Three Minnesota Corporations Sue State Officials Over Disclosure Requirements That Stifle Free Speech

The Fight for Political Speech and Election Law Continues

The Supreme Court’s decision on January 21, 2010 in the Citizens United v. FEC case rendered 24 state election laws unconstitutional. In response to the Supreme Court’s decision in the Citizens United case, Minnesota repealed laws it had on the books prohibiting independent expenditures by corporations.  However, in an effort to force disclosure and enhance “transparency,” the state legislature passed laws that force corporations that wish to make independent expenditures to create a committee and register. All independent expenditures have to be funneled through these committees.


These new disclosure requirements create excessive burdens on corporate speech—burdens the U.S. Supreme Court clearly recognized in Citizens United.  Therefore, the Taxpayers League of Minnesota along with two other Minnesota corporations sued state officials to overturn the new state laws regulating corporate election spending.   This lawsuit, filed in July in federal court, challenges four provisions to Minnesota campaign finance law related to prohibitions against corporations making independent expenditures and contributions from general treasury funds.


It is the plaintiff’s’ position that Minnesota’s unconstitutional disclosure rules greatly handicap small business’s ability to contribute to campaigns. These small businesses that make up 70% of our employers do not have the resources to meet the extensive reporting requirements enacted by the state and face stiff penalties if the reports are filed incorrectly.  According to Joe LaRue, a lead attorney for the three corporations, “The Taxpayers League of Minnesota decided to act as a plaintiff in this suit because we believe these unconstitutional provisions to Minnesota campaign finance law have taken even more power away from the job creators and business owners by forcing them to use a political fund or conduit fund to engage in political speech.”  LaRue further explained that a “victory will result in greater ease for corporations in Minnesota to participate in the political speech and association that shapes their ability to invest in our economy”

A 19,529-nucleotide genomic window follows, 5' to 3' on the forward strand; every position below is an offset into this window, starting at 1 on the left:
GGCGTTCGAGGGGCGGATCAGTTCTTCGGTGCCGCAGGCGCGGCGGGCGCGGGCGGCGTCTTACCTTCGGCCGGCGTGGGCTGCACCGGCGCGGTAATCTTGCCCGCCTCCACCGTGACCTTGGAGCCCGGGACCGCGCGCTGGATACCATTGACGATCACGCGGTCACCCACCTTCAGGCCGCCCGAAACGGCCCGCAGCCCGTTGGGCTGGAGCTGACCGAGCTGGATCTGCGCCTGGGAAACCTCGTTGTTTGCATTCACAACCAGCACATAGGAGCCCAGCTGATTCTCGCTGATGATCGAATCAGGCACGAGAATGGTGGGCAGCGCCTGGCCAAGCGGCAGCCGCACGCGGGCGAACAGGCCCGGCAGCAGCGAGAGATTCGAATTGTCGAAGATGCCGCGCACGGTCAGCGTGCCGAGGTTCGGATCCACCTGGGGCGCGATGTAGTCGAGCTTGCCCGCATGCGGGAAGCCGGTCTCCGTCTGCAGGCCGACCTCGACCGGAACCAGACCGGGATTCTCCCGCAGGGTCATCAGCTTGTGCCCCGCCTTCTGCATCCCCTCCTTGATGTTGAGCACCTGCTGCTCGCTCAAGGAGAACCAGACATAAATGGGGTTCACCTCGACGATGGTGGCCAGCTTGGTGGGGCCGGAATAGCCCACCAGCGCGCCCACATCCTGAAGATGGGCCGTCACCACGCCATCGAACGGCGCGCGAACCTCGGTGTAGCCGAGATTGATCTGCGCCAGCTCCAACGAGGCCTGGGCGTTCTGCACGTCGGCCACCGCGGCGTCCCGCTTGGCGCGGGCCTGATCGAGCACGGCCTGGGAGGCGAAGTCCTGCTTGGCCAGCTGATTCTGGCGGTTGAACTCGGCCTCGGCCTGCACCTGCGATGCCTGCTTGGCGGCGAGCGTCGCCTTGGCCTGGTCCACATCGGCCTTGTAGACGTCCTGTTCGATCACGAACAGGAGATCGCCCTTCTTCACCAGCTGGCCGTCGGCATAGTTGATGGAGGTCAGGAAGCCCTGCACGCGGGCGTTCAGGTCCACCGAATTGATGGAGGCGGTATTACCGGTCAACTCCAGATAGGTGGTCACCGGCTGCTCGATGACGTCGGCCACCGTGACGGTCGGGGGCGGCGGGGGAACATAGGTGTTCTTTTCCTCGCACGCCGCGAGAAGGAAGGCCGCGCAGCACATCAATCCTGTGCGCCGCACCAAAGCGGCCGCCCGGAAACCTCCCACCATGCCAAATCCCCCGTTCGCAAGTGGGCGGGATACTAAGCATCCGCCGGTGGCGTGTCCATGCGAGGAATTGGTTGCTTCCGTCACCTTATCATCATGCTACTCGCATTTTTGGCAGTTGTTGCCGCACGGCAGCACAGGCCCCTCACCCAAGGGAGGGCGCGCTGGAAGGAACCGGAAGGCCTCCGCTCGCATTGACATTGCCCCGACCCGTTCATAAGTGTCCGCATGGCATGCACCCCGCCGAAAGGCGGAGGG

To date, the District Court has denied repeated requests for injunctive relief.  The plaintiffs asked the court for a preliminary injunction so that they may speak in this election with the assurance that these laws would not be enforced against them. In September, U.S. District Judge Donovan Frank ruled against the plaintiffs and refused to enjoin the laws regulating corporate speech.  The plaintiffs appealed this ruling, but the

District Court again denied the plaintiffs relief.


Most recently, the 8th Circuit Court of Appeals denied the groups’ motion to expedite the case but is taking under advisement their request for an injunction to suspend enforcement of the disclosure law while their challenge is considered.  However, as oral arguments are scheduled for Jan. 11, the 8thCircuit effectively denied the request for injunctive relief.  The groups have now asked Justice Alito, the Circuit Justice for the 8thCircuit, for injunctive relief in order to speak during this election.


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